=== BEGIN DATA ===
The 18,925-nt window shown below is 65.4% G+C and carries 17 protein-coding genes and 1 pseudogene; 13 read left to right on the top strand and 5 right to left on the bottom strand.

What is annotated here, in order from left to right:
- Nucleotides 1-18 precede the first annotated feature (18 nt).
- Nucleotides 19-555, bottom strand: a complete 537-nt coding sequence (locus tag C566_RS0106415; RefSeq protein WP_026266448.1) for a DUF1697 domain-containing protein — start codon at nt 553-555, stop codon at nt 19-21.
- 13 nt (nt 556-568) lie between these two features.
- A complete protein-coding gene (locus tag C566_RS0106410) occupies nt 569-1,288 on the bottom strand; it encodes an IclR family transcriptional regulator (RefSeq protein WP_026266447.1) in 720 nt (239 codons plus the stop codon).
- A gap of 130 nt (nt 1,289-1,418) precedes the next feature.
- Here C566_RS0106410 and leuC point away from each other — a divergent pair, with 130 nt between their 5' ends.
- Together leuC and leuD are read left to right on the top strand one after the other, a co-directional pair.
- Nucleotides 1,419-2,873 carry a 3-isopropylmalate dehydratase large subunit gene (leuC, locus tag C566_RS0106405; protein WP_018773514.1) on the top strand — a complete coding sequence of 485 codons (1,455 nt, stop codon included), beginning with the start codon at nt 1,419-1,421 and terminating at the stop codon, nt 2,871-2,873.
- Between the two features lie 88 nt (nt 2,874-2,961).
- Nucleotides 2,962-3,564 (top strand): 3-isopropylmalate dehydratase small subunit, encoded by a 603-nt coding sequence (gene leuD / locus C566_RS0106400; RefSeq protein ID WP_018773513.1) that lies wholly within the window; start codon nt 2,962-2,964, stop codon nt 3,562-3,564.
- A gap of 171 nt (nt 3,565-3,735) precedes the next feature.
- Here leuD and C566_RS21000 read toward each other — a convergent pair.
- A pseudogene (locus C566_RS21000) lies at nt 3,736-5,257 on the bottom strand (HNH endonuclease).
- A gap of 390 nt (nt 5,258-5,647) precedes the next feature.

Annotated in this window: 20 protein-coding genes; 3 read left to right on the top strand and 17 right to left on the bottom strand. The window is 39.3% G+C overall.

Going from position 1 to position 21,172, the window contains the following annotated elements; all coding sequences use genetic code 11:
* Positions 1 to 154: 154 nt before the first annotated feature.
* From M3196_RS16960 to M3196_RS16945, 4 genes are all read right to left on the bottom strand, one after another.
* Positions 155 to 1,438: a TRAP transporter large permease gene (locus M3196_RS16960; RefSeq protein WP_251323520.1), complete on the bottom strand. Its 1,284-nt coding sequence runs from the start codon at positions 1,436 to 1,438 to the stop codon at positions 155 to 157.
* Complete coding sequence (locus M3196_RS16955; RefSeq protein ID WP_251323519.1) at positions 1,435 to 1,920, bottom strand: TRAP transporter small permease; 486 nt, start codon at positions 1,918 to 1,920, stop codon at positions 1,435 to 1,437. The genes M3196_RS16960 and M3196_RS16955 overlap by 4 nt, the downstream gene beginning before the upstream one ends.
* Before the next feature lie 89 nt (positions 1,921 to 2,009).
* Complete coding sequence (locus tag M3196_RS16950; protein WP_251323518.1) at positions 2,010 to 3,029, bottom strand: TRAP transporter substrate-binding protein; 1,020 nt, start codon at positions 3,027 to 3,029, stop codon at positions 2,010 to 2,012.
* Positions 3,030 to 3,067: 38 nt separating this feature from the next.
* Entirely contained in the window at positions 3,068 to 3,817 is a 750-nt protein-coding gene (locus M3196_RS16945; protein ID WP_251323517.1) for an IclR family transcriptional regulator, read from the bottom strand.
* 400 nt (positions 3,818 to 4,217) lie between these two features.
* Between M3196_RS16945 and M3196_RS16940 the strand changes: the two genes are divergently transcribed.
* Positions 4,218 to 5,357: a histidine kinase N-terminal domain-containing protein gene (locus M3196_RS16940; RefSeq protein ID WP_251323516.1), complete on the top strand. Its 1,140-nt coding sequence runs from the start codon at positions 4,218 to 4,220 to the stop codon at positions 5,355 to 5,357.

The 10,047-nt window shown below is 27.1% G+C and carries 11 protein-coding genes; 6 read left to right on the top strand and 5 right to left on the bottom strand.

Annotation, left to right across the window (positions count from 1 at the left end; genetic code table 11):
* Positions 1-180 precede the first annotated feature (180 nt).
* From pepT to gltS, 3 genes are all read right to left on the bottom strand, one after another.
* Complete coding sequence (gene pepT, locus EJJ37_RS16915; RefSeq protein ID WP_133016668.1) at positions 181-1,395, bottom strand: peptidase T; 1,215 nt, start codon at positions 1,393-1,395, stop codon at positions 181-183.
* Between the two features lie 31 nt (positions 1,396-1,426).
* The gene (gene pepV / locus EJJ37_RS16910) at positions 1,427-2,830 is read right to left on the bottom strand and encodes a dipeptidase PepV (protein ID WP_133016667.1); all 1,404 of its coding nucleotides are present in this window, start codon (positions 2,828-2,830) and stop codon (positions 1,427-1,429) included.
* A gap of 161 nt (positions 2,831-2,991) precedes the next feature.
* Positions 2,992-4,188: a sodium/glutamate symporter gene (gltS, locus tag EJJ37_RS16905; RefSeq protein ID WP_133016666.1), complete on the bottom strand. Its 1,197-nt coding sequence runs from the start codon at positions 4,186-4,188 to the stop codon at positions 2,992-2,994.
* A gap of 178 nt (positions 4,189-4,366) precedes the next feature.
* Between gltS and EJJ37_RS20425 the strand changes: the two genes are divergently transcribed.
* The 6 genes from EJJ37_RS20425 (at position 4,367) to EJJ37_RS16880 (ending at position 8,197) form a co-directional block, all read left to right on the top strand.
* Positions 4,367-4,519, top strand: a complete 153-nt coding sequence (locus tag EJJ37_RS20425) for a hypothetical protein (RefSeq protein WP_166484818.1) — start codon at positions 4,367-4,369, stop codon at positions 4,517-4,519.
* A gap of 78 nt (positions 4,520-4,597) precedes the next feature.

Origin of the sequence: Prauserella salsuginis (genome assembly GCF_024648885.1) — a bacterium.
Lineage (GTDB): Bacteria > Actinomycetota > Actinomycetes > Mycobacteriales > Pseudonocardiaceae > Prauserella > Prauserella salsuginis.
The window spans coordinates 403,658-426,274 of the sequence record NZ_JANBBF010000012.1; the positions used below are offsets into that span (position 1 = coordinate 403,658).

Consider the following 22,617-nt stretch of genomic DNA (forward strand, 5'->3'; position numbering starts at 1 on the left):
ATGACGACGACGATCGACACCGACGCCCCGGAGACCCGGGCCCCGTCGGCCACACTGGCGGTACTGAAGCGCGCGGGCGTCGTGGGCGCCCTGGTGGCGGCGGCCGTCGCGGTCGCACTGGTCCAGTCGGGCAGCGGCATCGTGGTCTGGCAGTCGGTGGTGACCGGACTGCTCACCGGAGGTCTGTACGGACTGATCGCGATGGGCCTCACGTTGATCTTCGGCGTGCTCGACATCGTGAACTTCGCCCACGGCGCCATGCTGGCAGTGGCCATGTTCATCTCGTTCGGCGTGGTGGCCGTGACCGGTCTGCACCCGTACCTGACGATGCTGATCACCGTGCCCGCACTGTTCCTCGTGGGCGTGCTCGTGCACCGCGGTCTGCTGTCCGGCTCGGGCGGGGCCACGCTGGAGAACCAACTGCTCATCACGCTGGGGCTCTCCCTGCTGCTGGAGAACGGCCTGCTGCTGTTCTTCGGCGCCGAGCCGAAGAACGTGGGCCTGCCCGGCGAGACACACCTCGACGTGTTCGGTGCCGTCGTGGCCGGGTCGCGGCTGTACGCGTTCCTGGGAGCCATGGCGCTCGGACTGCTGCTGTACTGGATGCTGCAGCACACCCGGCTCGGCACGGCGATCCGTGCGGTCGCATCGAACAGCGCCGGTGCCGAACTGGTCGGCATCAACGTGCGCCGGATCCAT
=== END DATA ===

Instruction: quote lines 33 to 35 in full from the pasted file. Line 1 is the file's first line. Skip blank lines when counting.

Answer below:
* From pepT to gltS, 3 genes are all read right to left on the bottom strand, one after another.
* Complete coding sequence (gene pepT, locus EJJ37_RS16915; RefSeq protein ID WP_133016668.1) at positions 181-1,395, bottom strand: peptidase T; 1,215 nt, start codon at positions 1,393-1,395, stop codon at positions 181-183.
* Between the two features lie 31 nt (positions 1,396-1,426).